July 5, 2011

Hubble Reaches Millionth Observation Milestone

NASA said on Tuesday that its Hubble Space Telescope has crossed another milestone in its 21-years of space exploration.

The space agency said its famous telescope logged its one-millionth science observation during a search for water in an exoplanet's atmosphere 1,000 light-years away.

Alvaro Gimenez, head of science and robotic exploration for the European Space Agency said in a statement: "With a million observations and many thousands of scientific papers to its name, Hubble is one of the most productive scientific instruments ever built. As well as changing our view of the Universe with its stunning imagery, Hubble has revolutionized whole areas of science. Thanks to ESA's participation in the Hubble project, the European scientific community is playing a starring role in these achievements."

The millionth exposure is a spectroscopic measurement, where light is divided into its component colors.  The color patterns could reveal the chemical composition of cosmic sources. 

Analyzing this data could give precise measurements of which elements are present in an object too distant to ever be visited by a space probe.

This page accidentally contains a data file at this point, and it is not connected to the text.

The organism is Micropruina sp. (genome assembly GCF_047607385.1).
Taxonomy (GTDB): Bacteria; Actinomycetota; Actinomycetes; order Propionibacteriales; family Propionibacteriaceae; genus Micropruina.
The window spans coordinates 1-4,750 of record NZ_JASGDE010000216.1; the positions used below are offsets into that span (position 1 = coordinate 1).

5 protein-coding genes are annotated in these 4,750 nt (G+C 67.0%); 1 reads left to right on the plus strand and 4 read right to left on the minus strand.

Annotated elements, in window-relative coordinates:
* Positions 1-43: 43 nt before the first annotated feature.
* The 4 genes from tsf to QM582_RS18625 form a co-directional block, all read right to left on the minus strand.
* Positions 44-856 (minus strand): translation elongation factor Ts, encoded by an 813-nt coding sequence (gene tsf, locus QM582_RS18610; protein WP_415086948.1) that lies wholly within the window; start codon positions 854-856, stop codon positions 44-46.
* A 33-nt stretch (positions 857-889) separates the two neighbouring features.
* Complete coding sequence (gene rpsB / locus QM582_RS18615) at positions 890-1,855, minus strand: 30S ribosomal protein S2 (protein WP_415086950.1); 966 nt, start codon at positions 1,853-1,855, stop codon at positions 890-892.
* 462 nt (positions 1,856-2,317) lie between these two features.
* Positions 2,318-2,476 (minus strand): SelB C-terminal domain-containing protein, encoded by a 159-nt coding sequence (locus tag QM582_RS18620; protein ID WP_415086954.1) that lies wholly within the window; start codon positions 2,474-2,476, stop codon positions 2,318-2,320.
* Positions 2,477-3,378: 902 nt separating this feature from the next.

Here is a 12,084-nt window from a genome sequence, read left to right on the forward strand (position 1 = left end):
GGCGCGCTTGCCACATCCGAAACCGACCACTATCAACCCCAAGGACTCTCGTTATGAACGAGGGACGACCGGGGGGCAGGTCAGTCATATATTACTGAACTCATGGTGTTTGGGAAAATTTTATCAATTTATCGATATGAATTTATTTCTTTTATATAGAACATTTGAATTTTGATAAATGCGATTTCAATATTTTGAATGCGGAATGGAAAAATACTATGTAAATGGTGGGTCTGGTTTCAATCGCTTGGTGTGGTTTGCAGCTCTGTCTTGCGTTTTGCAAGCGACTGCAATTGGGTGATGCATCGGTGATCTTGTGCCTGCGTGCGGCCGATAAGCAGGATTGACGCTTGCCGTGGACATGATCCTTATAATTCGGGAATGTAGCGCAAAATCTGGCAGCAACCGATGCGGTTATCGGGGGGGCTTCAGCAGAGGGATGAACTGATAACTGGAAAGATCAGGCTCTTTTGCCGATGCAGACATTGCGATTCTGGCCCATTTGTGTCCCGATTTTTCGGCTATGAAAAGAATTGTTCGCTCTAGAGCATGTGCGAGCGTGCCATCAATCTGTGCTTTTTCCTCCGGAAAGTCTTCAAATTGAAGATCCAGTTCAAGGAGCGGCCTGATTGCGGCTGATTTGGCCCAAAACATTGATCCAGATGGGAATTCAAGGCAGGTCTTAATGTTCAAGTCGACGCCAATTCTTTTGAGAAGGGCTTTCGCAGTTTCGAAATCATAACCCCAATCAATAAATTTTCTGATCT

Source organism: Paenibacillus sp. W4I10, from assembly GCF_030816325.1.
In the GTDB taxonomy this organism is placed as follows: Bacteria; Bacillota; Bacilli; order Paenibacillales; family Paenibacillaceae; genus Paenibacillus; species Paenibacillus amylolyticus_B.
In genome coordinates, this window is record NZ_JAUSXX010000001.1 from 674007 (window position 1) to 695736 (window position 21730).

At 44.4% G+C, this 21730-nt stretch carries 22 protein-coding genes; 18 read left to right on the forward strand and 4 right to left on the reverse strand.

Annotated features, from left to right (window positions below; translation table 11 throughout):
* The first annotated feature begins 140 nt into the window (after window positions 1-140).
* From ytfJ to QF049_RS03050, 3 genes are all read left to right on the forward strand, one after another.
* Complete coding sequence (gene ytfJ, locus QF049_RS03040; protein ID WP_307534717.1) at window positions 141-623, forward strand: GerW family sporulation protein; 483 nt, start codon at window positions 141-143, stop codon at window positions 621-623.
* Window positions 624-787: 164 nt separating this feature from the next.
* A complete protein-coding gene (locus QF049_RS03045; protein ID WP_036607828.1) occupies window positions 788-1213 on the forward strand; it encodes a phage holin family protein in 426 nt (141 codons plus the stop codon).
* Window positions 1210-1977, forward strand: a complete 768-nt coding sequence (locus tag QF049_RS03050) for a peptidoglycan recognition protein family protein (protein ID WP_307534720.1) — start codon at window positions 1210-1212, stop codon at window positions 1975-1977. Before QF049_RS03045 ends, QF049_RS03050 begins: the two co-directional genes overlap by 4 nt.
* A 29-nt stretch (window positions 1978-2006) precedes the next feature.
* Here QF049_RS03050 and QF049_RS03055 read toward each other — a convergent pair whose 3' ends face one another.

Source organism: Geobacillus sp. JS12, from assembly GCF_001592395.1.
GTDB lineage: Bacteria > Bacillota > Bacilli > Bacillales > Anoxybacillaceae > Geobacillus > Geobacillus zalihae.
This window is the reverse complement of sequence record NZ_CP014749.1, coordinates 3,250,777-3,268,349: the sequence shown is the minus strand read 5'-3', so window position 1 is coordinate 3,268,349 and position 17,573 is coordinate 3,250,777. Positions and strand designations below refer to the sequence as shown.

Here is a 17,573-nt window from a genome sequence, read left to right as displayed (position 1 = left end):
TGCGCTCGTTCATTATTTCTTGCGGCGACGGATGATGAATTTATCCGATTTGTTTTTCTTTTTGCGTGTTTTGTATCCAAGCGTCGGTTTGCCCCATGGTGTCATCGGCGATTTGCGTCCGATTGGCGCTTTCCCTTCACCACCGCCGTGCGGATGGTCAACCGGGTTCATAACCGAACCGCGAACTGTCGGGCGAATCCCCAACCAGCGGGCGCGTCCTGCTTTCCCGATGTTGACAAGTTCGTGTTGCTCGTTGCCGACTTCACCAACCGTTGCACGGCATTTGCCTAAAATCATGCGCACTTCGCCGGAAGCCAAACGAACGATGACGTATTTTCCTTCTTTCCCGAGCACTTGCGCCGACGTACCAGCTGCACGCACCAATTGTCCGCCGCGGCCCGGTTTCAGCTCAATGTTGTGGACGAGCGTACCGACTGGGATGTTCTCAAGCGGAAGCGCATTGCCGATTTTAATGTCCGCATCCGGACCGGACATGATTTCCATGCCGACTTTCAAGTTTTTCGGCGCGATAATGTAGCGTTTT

"We are looking for the spectral signature of water vapor. This is an extremely precise observation and it will take months of analysis before we have an answer," Drake Deming of the University of Maryland and NASA's Goddard Space Flight Center, who designed Hubble's millionth observation, said in a statement. "Hubble has demonstrated that it is ideally suited for characterizing the atmospheres of exoplanets and we are excited to see what this latest targeted world will reveal."

The Hubble Space Telescope was launched by the space shuttle Discovery on April 24, 1990.  The telescope has collected over 50 terabytes of data during its 21 years of service.


Image 1: This is an artist's concept of the extrasolar planet HAT-P-7b. It is a "hot Jupiter" class planet orbiting a star that is much hotter than our Sun. For its millionth observation, the NASA/ESA Hubble Space Telescope's was trained on this planet to look for the presence of water vapor and to study the planet's atmospheric structure via spectroscopy. Planets with orbits inclined nearly edge-on to Earth can be observed passing in front of and behind their stars. This allows for the planetary atmospheres to be studied by Hubble's spectrometers. Hubble's unique capabilities allow astronomers to do follow-up observations of exoplanets to characterize the composition and structure of their atmospheres. Credit: NASA, ESA and G. Bacon (STScI)

Image 2: All-Sky illustration of all Hubble observations as of June 27, 2011. Credit: NASA, ESA, and R. Thompson (CSC/STScI)


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